Showers off Lake Xolotlan sprinkled the huge crowds massed on Sunday July 19 for the 36th anniversary of the triumph of Nicaragua's Popular Revolution over the murderous tyranny of Anastasio Somoza in 1979.
The brief spell of rain did little to dampen people's enthusiasm for an event, which lasted over two hours, most of which was taken up with revolutionary music and song. The speeches by Cuban Vice-President Miguel Diaz Canel, Venezuelan Vice-President Jorge Arreaza and President Daniel Ortega lasted barely 45 minutes.
The crowd numbered well over 200,000 people, occupying all of Nicaragua's Plaza de la Fe and most of the roads and avenues leading to it. They traveled from all over Nicaragua in several hundred buses and trucks, carefully organized by remarkably low-key police and security services.
On a much smaller scale but in its own way equally impressive is the annual mobilization of international movements from all over the world in solidarity with the Sandinista Revolution. The event is at once a joyful national and international celebration, an emotional revolutionary music concert and an inspiring political rally.
This year the main speakers were accompanied by the Five Cuban Heroes recently returned from their successful visit to South Africa.
It is easy to forget what a forceful and global symbol of resistance and grassroots creativity the Nicaraguan Revolution has been. The Frente Sandinista's hymn declares the Nicaraguan people's ownership of their history as the architects of their freedom.
That in itself explains a great deal of the power drawing such great, diverse masses of people from Nicaragua, the region and the world to the annual celebrations of the revolutionary victory accomplished on July 19, 1979.
“I am not the slave of the enslavement that dehumanized my ancestors.”
The constant presence of leading political figures from Cuba and Venezuela at these anniversaries also explains much of the Sandinista Popular Revolution's liberating power.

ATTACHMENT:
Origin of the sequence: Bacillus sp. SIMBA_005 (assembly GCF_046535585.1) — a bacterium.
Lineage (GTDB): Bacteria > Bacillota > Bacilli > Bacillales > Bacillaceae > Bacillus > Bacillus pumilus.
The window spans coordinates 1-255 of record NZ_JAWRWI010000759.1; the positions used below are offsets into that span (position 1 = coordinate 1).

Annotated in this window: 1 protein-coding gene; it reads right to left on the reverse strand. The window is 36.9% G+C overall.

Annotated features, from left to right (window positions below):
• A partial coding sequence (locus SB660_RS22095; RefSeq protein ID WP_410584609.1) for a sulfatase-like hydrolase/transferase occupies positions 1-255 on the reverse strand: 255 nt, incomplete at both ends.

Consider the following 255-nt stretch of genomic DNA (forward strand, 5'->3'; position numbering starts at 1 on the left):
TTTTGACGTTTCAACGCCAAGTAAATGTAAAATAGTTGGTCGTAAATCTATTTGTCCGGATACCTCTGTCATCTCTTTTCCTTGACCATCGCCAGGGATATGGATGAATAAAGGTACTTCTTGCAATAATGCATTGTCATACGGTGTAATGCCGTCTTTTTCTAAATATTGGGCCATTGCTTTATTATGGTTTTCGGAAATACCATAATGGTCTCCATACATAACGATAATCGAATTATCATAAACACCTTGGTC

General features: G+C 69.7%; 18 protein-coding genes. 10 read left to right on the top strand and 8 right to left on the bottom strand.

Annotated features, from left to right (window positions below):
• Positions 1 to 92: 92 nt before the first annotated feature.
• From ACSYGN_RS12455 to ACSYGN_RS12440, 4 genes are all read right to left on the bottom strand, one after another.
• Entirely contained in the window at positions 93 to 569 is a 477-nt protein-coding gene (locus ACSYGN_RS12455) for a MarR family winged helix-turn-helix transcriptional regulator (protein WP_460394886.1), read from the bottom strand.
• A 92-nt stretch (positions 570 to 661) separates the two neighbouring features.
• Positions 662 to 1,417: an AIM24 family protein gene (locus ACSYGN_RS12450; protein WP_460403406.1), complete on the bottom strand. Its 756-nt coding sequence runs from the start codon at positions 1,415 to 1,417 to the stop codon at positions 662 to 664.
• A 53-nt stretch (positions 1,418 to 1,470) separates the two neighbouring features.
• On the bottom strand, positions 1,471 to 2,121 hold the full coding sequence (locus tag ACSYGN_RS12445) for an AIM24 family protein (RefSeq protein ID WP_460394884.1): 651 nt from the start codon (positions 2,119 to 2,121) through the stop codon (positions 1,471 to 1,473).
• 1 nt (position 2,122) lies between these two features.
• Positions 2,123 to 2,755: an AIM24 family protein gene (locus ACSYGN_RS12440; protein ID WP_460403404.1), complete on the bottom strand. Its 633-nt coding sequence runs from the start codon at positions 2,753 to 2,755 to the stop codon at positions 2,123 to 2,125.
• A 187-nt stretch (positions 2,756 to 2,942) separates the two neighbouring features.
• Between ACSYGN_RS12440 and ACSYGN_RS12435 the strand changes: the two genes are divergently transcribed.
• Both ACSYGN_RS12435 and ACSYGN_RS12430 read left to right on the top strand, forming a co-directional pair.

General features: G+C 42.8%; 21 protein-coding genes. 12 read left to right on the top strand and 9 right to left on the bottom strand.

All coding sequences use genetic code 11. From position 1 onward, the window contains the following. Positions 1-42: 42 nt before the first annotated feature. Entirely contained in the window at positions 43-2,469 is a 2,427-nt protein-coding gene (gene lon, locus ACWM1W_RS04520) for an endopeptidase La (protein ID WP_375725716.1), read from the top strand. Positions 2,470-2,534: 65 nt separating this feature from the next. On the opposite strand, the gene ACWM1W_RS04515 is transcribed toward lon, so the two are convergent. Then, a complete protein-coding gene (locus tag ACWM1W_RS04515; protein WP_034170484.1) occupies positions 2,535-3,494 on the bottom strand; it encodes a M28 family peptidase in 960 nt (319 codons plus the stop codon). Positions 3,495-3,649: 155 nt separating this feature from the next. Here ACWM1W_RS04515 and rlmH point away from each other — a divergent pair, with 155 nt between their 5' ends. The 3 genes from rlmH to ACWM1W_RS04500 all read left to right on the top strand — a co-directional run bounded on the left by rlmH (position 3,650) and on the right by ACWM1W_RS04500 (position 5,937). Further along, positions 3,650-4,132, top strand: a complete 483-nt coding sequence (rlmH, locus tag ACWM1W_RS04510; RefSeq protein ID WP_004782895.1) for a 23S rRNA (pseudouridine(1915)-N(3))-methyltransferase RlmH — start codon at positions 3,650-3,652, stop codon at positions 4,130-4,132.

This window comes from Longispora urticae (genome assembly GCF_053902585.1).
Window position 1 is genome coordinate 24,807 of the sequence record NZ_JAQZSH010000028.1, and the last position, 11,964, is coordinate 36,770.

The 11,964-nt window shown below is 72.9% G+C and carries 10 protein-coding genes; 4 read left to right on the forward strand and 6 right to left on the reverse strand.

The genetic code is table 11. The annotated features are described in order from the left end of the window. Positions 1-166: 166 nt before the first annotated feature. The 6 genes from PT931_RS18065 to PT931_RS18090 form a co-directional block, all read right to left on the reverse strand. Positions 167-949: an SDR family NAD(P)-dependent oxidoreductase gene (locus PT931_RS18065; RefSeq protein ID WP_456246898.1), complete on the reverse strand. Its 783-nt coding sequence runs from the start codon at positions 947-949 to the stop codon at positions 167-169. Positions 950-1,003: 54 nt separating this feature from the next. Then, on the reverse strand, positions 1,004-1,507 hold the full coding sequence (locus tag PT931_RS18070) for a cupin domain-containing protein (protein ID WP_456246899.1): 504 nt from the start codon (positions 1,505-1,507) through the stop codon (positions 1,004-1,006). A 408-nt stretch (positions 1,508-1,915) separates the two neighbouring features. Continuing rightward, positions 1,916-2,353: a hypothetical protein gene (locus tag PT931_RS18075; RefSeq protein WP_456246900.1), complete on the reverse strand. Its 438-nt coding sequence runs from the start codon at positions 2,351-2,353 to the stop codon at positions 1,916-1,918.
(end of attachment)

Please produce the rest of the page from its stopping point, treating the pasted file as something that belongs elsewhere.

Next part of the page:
It bears repeating what Frantz Fanon wrote in his book “Black Skins, White Masks” when he stated, “I am not the slave of the enslavement that dehumanized my ancestors.” Fanon was writing about the liberating power of people deciding their own identity against oppressive imperialist definitions.
One of several fundamental contributions of the anti-imperialism of Augusto Sandino, Blanca Arauz and their comrades to contemporary revolutionary resistance around the world has been their rejection of the identity the invaders and aggressors sought to impose on them and on Nicaragua.
They share that characteristic with all the other emblematic anti-imperialist struggles of peoples around the world.
Resistance contemporaries as diverse as Abd El-Krim, and Omar Mukhtar in North Africa or Mao Tse Tung and Ho Chi Minh in Asia and their respective comrades all prioritized independent national identity.
So the presence of Cuban and Venezuelan leaders every July 19 in Managua very much confirms the continuity between the heroic vision of historic resistance against the European colonial powers and contemporary resistance against the current imperialist assault by the United States and its allies on progressive and revolutionary governments in Latin America.
That is why President Ortega talked about the roots of the achievements of the Sandinista Revolution in the nature of Nicaragua's people and society.